Pinter’s Cries and Whispers

Moonlight, Donmar Warehouse, 21 May 2011

This was a strange piece of theatre.

On one part of the stage a kind of English middle-class version of Bergman’s Cries and Whispers was played out: but with sarcasm and needlework rather than rasping and claustrophobia.

Over on the other side, two young men were giving us a passable précis of the London-based scenes from Withnail and I. The eighties feel was accentuated by a scene in which eyeliner was donned to the sound of Love Cats by The Cure. That at least one of them was an actor was hinted at by a quote from Hamlet.

Between them flitted a young woman in white bedwear, looking like she’d escaped from an episode of Twin Peaks. She stared off into space, her gnomic utterances creating a transcendent mood.

The play seemed to create a division between the seriousness of the adult lives, represented by David Bradley’s Andy, an old man on his deathbed, and his patient wife Bel, played by Deborah Findlay, and the silly, inconsequential levity of their sons Jake and Fred (Daniel Mays and Liam Garrigan).

To that extent it seemed to be a comment on maturity and inexperience. Although Lisa Diveney’s ghostly young Bridget, on the other hand, seemed to benefit from a more sympathetic portrayal. Being dead, she became entitled to some credit.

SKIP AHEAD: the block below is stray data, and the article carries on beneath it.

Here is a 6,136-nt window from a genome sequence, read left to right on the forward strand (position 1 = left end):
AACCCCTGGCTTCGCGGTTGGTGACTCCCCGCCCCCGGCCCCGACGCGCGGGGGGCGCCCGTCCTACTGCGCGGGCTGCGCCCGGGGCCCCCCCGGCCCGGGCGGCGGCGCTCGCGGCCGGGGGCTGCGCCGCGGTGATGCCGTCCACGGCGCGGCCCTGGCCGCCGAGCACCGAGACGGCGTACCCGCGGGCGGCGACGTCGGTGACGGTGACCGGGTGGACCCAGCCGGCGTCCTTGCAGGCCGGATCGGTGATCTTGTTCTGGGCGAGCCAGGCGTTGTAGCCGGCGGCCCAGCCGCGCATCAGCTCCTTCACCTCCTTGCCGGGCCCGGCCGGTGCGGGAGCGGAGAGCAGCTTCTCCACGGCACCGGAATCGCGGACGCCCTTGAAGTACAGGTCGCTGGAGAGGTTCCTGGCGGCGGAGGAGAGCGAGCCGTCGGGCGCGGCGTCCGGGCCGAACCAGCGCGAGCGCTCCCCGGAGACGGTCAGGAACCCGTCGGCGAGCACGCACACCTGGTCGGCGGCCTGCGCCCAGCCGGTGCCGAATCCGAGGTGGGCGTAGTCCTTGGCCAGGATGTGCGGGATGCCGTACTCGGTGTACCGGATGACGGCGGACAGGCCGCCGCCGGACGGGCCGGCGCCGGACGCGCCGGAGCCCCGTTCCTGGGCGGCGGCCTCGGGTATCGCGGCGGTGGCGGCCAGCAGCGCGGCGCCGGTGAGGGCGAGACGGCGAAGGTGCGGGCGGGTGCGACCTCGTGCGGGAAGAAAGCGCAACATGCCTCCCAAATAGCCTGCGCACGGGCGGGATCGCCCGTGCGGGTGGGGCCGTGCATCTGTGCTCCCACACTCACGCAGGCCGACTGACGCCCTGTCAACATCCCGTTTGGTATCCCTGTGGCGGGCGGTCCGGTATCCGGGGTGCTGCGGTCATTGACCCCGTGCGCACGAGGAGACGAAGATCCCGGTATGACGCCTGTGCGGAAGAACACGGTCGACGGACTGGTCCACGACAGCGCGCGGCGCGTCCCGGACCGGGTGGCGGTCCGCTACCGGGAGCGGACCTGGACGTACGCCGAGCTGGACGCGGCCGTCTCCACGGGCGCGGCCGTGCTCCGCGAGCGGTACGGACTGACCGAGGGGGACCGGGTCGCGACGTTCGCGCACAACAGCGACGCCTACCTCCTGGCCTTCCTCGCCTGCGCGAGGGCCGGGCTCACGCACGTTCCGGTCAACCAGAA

Brief appearances by Ralph (Paul Shelley) and Maria (Carol Royle) provided some context as people close to the couple.

New playwrights are often encouraged to rework their plays so that it no longer becomes possible to ‘hear the writing’.

But with this late Pinter work, a lot of the enjoyment came from the fact that the writing was totally on show.

We relished the jokey exchanges between the young men replete with lists of unrealistic names and exaggerated flourishes of rhetoric. We soaked up the poetry of Bridget’s closing description of a dark house deep in a moonlit forest.

And when David Bradley approached the audience and downed his whisky with the words “Bollocks to the lot of them”, we could only wish him well and consider the very short distance between Pinter’s own life and this charming vignette.


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